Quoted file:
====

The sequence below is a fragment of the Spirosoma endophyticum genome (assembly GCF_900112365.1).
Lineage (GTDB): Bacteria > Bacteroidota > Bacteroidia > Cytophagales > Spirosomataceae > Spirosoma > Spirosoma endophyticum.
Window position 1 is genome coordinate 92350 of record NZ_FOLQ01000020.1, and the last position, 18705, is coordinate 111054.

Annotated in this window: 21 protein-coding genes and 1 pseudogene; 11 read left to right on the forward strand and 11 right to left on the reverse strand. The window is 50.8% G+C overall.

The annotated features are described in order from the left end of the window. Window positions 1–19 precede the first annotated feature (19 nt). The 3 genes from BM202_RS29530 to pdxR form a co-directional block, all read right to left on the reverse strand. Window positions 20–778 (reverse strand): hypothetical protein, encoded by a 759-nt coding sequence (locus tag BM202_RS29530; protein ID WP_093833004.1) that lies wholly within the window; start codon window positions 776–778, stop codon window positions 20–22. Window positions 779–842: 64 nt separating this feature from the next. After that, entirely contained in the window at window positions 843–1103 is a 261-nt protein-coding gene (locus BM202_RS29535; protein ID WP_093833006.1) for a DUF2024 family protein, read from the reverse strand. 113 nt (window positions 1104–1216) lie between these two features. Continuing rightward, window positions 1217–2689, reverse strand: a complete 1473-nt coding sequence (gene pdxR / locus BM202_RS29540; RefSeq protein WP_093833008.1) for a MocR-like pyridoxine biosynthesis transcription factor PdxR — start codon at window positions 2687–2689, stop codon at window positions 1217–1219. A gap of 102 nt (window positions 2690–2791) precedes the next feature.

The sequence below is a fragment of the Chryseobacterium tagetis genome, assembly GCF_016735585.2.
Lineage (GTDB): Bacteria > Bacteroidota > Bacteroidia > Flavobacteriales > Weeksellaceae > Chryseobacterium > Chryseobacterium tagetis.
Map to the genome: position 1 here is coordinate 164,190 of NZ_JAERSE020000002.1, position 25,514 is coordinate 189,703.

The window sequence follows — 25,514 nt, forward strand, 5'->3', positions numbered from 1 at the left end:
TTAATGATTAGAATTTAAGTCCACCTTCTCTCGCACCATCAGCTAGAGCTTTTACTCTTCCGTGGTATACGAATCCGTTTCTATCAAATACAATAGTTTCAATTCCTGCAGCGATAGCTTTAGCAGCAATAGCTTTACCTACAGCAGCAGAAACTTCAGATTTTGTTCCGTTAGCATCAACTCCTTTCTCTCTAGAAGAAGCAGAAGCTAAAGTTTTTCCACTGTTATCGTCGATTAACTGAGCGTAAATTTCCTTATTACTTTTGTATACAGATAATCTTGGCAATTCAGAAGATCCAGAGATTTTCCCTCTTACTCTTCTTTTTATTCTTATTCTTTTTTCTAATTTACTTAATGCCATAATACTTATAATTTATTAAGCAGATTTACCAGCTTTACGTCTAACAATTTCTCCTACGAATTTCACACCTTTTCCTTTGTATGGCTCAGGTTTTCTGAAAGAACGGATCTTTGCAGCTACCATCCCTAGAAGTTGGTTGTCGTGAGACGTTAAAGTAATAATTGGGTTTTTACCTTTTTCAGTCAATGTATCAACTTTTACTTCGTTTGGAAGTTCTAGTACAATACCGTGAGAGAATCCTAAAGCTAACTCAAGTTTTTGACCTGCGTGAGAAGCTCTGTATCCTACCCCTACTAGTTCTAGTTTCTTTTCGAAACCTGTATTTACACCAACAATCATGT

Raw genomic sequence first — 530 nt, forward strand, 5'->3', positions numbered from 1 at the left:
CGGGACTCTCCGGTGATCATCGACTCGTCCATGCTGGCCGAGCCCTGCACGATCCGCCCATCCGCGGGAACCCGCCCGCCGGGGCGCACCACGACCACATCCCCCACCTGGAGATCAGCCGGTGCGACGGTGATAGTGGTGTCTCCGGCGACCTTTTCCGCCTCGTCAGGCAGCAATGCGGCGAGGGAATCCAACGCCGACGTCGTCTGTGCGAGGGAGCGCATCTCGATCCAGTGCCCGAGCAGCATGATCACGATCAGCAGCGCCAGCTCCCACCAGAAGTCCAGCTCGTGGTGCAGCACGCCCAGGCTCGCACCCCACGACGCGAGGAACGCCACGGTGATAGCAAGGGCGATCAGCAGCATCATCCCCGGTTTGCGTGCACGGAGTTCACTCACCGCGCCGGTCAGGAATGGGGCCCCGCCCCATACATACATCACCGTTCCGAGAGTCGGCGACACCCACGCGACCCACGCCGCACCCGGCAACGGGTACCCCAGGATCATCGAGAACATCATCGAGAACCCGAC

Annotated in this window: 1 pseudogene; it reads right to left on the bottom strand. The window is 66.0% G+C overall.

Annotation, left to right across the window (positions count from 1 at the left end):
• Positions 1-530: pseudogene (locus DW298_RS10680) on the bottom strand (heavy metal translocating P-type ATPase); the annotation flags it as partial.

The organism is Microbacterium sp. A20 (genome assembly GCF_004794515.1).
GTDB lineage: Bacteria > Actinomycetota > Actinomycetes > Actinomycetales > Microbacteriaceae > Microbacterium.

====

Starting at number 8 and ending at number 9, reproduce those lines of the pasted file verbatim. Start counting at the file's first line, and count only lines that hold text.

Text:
Map to the genome: position 1 here is coordinate 164,190 of NZ_JAERSE020000002.1, position 25,514 is coordinate 189,703.

The window sequence follows — 25,514 nt, forward strand, 5'->3', positions numbered from 1 at the left end: